stefan.smit
stefan.smit

Most importantly, the system performance will be better.

mammon88
mammon88

i love windows 7 it is what people say vista done right so far i have no issues in running it i will be switching to windows 7 from vista

crazartist
crazartist

Why Do I Always Get a message of can't preview this folder, need administrator permission, etc when i try to open a folder in another computer in my homegroup!

amit07
amit07

I compained my friend working in MS developing Windows 7. I told him my endless grieviences about Vista! In response he told me that Windows 7 is an Answer to Vista. He clearly indicated that MS has realized the terrible mistakes they have committed in Vista. He also claims that reports states that after Win 95 this is the best version.Lets hope for the best@!

desirawson
desirawson

This is the worst news I have heard yet (next to all the whiners about Vista and how horrible it is). Auto-Scrolling in Explorer instead of having to "make the pane wider" was one of the VERY MANY NEW features Vista encompasses that was PURE JOY to work with. You point your mouse at the drive and it moved over for you - no work involved on your part. I've said it a 1,000 times - besides the size of Vista, there are so many wonderful functions in Vista OS, and people are either afraid of change, don't take the time to learn them, or are just plain stuck in a rut! I LOVE Vista, and if people would actually use some of the functions that it contains, I am positive it would have been a success. Now we are going backwards to Windows 7, which is made to look like XP to satisfy all these people who cannot handle change - but encompass most of Vista's wonderful attributes.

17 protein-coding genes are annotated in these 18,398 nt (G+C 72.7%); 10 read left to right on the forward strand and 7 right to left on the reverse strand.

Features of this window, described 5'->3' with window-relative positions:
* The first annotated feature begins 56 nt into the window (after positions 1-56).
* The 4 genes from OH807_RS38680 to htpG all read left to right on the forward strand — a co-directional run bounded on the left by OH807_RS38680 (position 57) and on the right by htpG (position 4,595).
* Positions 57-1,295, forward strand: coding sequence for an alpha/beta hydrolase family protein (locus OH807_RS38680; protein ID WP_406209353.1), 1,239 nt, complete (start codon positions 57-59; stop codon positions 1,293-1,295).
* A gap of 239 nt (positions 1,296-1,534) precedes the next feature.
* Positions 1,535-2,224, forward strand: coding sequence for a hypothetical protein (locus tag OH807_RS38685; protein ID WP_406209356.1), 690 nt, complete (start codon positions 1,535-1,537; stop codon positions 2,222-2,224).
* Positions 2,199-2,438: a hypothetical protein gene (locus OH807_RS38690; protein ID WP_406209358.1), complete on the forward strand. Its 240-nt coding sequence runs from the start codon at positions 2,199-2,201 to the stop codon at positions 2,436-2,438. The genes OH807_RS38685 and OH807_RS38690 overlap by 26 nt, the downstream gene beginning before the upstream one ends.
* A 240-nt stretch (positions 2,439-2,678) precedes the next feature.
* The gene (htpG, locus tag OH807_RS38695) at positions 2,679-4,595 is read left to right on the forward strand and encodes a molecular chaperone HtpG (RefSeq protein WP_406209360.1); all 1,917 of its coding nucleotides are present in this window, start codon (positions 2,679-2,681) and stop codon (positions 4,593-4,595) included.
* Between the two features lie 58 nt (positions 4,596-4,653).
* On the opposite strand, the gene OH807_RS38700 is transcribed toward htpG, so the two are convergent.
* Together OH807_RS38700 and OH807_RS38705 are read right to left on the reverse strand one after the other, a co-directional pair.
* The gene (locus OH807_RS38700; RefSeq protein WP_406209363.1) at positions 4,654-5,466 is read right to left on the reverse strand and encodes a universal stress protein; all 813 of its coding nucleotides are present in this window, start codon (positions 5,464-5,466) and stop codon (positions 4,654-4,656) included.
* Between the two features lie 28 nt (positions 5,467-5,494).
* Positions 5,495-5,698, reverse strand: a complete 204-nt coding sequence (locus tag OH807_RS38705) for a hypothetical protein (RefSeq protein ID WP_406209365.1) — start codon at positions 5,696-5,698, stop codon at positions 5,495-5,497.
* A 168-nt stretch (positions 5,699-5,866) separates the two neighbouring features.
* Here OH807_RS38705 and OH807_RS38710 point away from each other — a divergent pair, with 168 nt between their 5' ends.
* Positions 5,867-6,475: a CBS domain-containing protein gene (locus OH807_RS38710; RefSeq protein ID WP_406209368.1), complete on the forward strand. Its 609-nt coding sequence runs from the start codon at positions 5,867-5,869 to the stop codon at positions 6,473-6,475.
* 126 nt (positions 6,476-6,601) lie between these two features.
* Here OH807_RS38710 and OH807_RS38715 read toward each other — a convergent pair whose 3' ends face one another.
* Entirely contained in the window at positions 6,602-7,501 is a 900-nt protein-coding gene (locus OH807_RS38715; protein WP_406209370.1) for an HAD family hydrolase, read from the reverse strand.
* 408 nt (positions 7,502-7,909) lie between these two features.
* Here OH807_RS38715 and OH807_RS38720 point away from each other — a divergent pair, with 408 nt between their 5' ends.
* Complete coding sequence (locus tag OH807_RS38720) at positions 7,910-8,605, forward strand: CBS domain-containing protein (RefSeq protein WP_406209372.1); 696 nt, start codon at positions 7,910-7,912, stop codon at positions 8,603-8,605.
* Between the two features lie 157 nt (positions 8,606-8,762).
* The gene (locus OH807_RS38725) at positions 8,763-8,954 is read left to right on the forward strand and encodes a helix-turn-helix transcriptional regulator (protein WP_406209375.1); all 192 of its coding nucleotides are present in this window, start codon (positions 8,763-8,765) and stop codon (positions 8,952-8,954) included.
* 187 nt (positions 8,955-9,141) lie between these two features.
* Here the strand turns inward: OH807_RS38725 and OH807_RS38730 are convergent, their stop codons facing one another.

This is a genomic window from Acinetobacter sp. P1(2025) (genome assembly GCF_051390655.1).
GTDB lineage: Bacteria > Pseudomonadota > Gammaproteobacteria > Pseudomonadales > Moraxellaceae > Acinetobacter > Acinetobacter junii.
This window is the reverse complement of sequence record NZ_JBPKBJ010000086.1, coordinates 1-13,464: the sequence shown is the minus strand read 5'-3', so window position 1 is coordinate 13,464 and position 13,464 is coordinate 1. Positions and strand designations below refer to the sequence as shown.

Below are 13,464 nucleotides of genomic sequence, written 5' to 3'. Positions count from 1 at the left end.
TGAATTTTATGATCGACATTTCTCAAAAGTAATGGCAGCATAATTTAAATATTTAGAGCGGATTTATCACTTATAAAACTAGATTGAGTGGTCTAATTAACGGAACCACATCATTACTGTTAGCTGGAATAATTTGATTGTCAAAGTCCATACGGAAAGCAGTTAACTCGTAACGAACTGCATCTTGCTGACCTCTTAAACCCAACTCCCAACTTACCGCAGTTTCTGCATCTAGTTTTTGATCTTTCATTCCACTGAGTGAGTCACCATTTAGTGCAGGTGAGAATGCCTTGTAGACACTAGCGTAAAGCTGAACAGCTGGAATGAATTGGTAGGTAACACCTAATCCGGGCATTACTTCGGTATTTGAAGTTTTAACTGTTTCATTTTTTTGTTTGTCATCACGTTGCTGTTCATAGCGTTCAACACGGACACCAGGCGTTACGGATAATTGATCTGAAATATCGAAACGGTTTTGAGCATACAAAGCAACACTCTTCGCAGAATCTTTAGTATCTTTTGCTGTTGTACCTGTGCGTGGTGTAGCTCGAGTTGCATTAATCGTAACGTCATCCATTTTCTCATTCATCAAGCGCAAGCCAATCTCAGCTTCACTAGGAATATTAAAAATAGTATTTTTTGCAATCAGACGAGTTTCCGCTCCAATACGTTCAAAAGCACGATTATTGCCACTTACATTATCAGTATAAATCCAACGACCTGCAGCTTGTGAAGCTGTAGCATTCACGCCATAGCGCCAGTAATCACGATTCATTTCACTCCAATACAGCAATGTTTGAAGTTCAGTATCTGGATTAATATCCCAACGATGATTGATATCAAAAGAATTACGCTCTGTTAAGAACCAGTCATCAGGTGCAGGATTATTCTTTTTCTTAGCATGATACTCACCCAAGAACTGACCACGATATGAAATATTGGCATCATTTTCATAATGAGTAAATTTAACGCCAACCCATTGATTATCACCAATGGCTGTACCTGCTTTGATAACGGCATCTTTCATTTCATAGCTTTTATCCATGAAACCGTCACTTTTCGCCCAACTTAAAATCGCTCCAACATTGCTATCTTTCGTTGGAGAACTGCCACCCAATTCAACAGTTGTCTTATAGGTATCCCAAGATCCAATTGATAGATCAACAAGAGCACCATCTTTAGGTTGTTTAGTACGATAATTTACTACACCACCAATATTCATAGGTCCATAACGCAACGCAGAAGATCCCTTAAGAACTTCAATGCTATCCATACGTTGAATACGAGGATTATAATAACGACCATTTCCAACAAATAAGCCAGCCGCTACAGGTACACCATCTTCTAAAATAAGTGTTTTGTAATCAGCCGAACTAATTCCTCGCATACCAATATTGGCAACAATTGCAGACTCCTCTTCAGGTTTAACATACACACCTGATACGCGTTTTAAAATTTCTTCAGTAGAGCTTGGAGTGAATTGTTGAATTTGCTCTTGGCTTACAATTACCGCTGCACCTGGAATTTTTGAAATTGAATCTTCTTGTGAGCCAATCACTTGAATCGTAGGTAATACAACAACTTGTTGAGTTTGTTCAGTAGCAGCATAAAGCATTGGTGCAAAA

SizzlingSkizzors
SizzlingSkizzors

I'm not an OS developer, but come on, does it really take 2 1/2 years of microsoft's windows team (which presumably is quite large as windows is ms's major product), to come up with these 10 things? Really? There don't seem to be any real improvements, at least no mind breaking innovations. Come on.

jwebfoot2togo
jwebfoot2togo

I used Vista for years with no complaints. But Win7 reminds me of that joke called ME. No classic view option. Continually losing drivers. Hell you can't even set a local printer as default, provided OS even recognizes it. Unless the retail version is a lot better than my Beta I'll never buy it and won't recommend it to anyone else. In fact I would go back to XP before using Win7.Oh and for the HomeGroup a total joke can't even see other PCs let alone their shared folders, doesn't even see the server. So install at your own risk.